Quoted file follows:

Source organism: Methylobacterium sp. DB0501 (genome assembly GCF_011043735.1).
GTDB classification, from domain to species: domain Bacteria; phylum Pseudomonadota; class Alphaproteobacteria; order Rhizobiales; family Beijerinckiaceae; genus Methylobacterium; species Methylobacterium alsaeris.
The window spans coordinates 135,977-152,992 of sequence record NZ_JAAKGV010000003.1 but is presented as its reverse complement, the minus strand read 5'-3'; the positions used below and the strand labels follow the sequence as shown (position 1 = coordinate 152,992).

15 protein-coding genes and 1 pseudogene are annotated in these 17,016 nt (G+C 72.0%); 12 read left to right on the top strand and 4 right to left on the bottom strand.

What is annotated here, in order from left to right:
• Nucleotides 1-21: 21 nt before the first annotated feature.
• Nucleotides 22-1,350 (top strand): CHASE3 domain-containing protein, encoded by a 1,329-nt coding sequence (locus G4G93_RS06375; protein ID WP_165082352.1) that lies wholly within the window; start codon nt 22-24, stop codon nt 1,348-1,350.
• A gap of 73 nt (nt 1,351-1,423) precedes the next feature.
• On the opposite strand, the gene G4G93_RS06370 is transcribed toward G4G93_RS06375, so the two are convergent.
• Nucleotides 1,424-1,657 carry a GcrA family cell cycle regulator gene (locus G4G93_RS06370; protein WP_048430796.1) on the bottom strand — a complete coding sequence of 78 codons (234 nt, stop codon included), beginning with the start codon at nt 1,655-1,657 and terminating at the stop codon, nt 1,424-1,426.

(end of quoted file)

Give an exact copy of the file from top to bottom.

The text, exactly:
Source organism: Methylobacterium sp. DB0501 (genome assembly GCF_011043735.1).
GTDB classification, from domain to species: domain Bacteria; phylum Pseudomonadota; class Alphaproteobacteria; order Rhizobiales; family Beijerinckiaceae; genus Methylobacterium; species Methylobacterium alsaeris.
The window spans coordinates 135,977-152,992 of sequence record NZ_JAAKGV010000003.1 but is presented as its reverse complement, the minus strand read 5'-3'; the positions used below and the strand labels follow the sequence as shown (position 1 = coordinate 152,992).

15 protein-coding genes and 1 pseudogene are annotated in these 17,016 nt (G+C 72.0%); 12 read left to right on the top strand and 4 right to left on the bottom strand.

What is annotated here, in order from left to right:
• Nucleotides 1-21: 21 nt before the first annotated feature.
• Nucleotides 22-1,350 (top strand): CHASE3 domain-containing protein, encoded by a 1,329-nt coding sequence (locus G4G93_RS06375; protein ID WP_165082352.1) that lies wholly within the window; start codon nt 22-24, stop codon nt 1,348-1,350.
• A gap of 73 nt (nt 1,351-1,423) precedes the next feature.
• On the opposite strand, the gene G4G93_RS06370 is transcribed toward G4G93_RS06375, so the two are convergent.
• Nucleotides 1,424-1,657 carry a GcrA family cell cycle regulator gene (locus G4G93_RS06370; protein WP_048430796.1) on the bottom strand — a complete coding sequence of 78 codons (234 nt, stop codon included), beginning with the start codon at nt 1,655-1,657 and terminating at the stop codon, nt 1,424-1,426.